How to Transplant a Very Young Magnolia Tree

Overview

According to North Dakota State University, trees are best transplanted in spring when the ground soil has warmed but before the buds begin to swell. Alternatively, transplant your young magnolia in the early fall after the leaves are shed but before the first winter frost occurs. Early fall planting allows the young tree to establish roots in the soil that will sustain the tender tree over the winter.

Step 1

Prepare a planting hole twice the diameter of the root ball and just as deep in a location with a full sun to very lightly filtered shade exposure. Ensure a friable, nutrient rich soil with a neutral to slightly acidic soil pH. Amend the soil with elemental sulfur to boost acidity if needed. Add coarse sand to improve drainage if needed. Add compost and aged manure to boost soil nutrients if needed. Mix any amendments into the excavate soil.

Step 2

Place the young tree in the hole being careful to keeps its root ball and surrounding soil entirely intact. Ensure that the top of the root ball is level with the surrounding soil line. Back fill the excavated soil in around the root ball pausing halfway to water in the soil. Continue filling in the soil and tamp down lightly around the roots when done.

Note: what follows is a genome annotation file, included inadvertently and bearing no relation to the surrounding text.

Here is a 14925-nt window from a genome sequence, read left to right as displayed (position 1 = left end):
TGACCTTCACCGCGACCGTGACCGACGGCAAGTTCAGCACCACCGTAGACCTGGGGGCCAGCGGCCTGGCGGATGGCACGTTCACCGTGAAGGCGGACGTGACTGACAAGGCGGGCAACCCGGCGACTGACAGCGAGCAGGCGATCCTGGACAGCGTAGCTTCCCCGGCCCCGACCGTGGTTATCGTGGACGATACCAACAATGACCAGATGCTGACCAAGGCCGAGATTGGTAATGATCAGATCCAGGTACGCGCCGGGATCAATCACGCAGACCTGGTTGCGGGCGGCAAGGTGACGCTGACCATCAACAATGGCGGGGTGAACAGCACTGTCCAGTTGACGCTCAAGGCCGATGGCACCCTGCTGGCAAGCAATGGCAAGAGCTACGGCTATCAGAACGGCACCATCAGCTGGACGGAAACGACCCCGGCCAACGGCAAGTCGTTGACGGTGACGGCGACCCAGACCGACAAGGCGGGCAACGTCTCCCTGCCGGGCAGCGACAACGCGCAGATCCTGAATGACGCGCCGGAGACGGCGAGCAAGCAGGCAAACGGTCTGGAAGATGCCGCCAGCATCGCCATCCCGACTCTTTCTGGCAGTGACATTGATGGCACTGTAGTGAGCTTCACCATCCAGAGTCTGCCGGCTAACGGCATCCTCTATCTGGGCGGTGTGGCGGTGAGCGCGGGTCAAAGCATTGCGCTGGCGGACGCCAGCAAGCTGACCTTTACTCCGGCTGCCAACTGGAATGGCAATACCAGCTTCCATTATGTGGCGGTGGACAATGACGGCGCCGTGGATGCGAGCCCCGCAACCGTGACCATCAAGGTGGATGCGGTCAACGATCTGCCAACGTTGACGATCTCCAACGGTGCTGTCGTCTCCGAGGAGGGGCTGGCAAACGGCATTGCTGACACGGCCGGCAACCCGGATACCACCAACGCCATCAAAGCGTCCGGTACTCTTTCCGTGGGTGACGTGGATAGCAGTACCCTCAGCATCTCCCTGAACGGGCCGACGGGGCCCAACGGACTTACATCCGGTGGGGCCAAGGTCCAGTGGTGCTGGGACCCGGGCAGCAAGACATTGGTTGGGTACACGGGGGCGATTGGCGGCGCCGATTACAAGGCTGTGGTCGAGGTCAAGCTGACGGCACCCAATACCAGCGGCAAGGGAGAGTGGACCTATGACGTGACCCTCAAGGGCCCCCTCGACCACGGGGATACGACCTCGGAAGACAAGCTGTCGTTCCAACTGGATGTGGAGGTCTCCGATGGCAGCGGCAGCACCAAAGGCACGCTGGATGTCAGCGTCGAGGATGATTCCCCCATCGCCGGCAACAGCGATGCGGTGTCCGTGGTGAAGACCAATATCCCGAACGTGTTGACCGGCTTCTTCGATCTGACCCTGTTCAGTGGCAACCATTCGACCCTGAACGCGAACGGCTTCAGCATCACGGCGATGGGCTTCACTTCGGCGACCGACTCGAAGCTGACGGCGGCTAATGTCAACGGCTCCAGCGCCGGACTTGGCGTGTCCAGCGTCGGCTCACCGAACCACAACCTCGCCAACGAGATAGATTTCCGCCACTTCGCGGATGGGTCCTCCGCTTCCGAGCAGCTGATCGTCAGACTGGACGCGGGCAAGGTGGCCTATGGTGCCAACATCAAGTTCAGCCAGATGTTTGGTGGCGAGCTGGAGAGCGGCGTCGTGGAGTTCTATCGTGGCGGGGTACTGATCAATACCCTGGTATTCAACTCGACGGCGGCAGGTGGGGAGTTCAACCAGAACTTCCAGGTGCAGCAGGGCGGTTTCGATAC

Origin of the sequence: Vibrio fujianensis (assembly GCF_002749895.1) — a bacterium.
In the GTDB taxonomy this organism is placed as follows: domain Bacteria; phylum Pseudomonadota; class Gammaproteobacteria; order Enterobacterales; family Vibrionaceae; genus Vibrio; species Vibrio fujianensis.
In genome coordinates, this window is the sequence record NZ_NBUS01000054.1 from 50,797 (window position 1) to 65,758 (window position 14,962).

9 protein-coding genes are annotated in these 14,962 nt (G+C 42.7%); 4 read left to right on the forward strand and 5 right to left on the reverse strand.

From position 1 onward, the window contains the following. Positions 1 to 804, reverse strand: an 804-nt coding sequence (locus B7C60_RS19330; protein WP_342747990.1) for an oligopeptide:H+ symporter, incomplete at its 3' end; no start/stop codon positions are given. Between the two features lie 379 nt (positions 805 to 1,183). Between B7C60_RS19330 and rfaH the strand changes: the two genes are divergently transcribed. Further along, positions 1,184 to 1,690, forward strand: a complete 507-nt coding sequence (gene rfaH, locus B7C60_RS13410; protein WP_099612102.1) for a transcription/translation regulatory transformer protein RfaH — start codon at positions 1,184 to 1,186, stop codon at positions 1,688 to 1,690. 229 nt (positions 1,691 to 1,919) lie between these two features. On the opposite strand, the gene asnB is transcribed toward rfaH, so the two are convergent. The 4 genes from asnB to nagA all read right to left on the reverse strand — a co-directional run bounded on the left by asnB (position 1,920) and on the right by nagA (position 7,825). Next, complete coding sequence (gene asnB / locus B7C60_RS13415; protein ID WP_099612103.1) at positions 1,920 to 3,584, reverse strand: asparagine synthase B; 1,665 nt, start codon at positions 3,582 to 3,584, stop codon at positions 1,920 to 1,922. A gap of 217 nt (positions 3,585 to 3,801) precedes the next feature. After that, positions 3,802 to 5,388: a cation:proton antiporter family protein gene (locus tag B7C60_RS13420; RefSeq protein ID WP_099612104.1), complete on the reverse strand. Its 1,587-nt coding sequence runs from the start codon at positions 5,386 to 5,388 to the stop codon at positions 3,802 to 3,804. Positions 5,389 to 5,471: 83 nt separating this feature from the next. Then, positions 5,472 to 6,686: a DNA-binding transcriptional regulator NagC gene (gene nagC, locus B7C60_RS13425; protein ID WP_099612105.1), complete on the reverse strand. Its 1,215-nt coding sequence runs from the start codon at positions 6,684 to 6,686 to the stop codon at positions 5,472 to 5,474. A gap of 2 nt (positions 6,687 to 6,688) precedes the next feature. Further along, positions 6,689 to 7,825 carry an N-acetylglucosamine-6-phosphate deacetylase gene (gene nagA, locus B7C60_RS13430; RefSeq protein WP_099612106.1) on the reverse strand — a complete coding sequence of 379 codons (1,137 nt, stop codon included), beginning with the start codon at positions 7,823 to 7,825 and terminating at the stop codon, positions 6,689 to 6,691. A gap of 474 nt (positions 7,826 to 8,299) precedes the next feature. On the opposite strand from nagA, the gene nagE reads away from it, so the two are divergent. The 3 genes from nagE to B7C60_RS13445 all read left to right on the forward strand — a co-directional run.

Step 3

Water your magnolia in well when finished with planting to drench the surrounding soil to a depth of at least 4-inches down. Maintain moist soil at all times never allowing the soil to dry out beyond the top 1/4-inch of soil crust. Depending on your climate and season, this may translate into watering once every 10 days or once every 5 days. Touch test the soil if in doubt about watering. Fell the soil at a depth of 3 to 4-inches, if wet do not water, if dry, water immediately.

Step 4

Mulch around the root zone of your magnolia with a lightweight organic material such as leaf mold, shredded bark or straw. Apply a 3 to 4-inch thick blanket starting 3-inches out from the trunk and extending to several inches past the drip line of the tree.

Step 5

Refrain from applying chemical fertilizer for the first year or two that your magnolia is in the soil, unless the soil is very poor or the growth appears stunted. If needed, use a water soluble, complete formula designed for acid loving trees and shrubs. Apply according to product label directions and always err on the side of under- rather than over-fertilizing.

Things You'll Need

  • Shovel or trowel
  • Water
  • Organic mulch
  • Complete balanced acid-rich fertilizer

References

  • North Dakota State University: Transplanting Trees and Shrubs
  • Texas A&M University: Southern Magnolia
Keywords: planting young trees, transplanting magnolia trees, planting young magnolias

About this Author

An omni-curious communications professional, Dena Kane has more than 17 years of experience writing and editing content for online publications, corporate communications, business clients, industry journals, as well as film and broadcast media. Kane studied political science at the University of California, San Diego.